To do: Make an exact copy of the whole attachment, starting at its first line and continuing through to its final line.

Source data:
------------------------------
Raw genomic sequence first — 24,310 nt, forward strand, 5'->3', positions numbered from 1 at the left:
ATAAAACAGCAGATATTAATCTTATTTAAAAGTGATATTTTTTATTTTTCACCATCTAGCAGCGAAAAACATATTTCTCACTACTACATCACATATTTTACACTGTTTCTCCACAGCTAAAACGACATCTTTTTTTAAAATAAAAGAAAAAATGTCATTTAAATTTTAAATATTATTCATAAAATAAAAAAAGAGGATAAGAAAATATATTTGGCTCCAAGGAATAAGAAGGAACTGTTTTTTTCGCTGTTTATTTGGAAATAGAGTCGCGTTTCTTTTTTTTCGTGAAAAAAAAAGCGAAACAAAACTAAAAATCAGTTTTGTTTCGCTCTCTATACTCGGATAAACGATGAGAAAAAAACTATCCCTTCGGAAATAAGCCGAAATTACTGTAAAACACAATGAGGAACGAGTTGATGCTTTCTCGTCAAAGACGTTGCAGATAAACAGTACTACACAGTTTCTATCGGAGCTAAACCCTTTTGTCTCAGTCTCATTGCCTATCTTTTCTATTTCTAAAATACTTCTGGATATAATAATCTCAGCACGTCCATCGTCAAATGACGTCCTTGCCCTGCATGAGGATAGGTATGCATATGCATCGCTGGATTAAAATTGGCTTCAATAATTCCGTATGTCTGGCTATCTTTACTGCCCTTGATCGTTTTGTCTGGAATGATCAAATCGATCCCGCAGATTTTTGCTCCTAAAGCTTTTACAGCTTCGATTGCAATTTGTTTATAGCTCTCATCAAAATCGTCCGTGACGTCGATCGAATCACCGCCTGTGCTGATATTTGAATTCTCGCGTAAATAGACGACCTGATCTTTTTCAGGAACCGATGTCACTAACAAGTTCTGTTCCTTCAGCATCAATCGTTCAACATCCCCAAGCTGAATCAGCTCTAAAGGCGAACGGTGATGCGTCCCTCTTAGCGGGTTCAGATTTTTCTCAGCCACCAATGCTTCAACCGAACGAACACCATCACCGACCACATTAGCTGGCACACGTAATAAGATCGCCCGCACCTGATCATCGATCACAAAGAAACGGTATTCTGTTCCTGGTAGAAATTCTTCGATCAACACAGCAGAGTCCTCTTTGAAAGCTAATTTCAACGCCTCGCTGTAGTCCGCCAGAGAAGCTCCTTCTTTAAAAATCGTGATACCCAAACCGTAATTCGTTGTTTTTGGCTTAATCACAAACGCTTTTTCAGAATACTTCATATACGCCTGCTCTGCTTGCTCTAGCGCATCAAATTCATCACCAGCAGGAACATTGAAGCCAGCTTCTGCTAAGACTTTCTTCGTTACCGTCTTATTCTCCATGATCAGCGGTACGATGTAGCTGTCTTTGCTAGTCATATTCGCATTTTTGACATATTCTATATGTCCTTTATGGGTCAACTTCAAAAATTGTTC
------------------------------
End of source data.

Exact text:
Raw genomic sequence first — 24,310 nt, forward strand, 5'->3', positions numbered from 1 at the left:
ATAAAACAGCAGATATTAATCTTATTTAAAAGTGATATTTTTTATTTTTCACCATCTAGCAGCGAAAAACATATTTCTCACTACTACATCACATATTTTACACTGTTTCTCCACAGCTAAAACGACATCTTTTTTTAAAATAAAAGAAAAAATGTCATTTAAATTTTAAATATTATTCATAAAATAAAAAAAGAGGATAAGAAAATATATTTGGCTCCAAGGAATAAGAAGGAACTGTTTTTTTCGCTGTTTATTTGGAAATAGAGTCGCGTTTCTTTTTTTTCGTGAAAAAAAAAGCGAAACAAAACTAAAAATCAGTTTTGTTTCGCTCTCTATACTCGGATAAACGATGAGAAAAAAACTATCCCTTCGGAAATAAGCCGAAATTACTGTAAAACACAATGAGGAACGAGTTGATGCTTTCTCGTCAAAGACGTTGCAGATAAACAGTACTACACAGTTTCTATCGGAGCTAAACCCTTTTGTCTCAGTCTCATTGCCTATCTTTTCTATTTCTAAAATACTTCTGGATATAATAATCTCAGCACGTCCATCGTCAAATGACGTCCTTGCCCTGCATGAGGATAGGTATGCATATGCATCGCTGGATTAAAATTGGCTTCAATAATTCCGTATGTCTGGCTATCTTTACTGCCCTTGATCGTTTTGTCTGGAATGATCAAATCGATCCCGCAGATTTTTGCTCCTAAAGCTTTTACAGCTTCGATTGCAATTTGTTTATAGCTCTCATCAAAATCGTCCGTGACGTCGATCGAATCACCGCCTGTGCTGATATTTGAATTCTCGCGTAAATAGACGACCTGATCTTTTTCAGGAACCGATGTCACTAACAAGTTCTGTTCCTTCAGCATCAATCGTTCAACATCCCCAAGCTGAATCAGCTCTAAAGGCGAACGGTGATGCGTCCCTCTTAGCGGGTTCAGATTTTTCTCAGCCACCAATGCTTCAACCGAACGAACACCATCACCGACCACATTAGCTGGCACACGTAATAAGATCGCCCGCACCTGATCATCGATCACAAAGAAACGGTATTCTGTTCCTGGTAGAAATTCTTCGATCAACACAGCAGAGTCCTCTTTGAAAGCTAATTTCAACGCCTCGCTGTAGTCCGCCAGAGAAGCTCCTTCTTTAAAAATCGTGATACCCAAACCGTAATTCGTTGTTTTTGGCTTAATCACAAACGCTTTTTCAGAATACTTCATATACGCCTGCTCTGCTTGCTCTAGCGCATCAAATTCATCACCAGCAGGAACATTGAAGCCAGCTTCTGCTAAGACTTTCTTCGTTACCGTCTTATTCTCCATGATCAGCGGTACGATGTAGCTGTCTTTGCTAGTCATATTCGCATTTTTGACATATTCTATATGTCCTTTATGGGTCAACTTCAAAAATTGTTC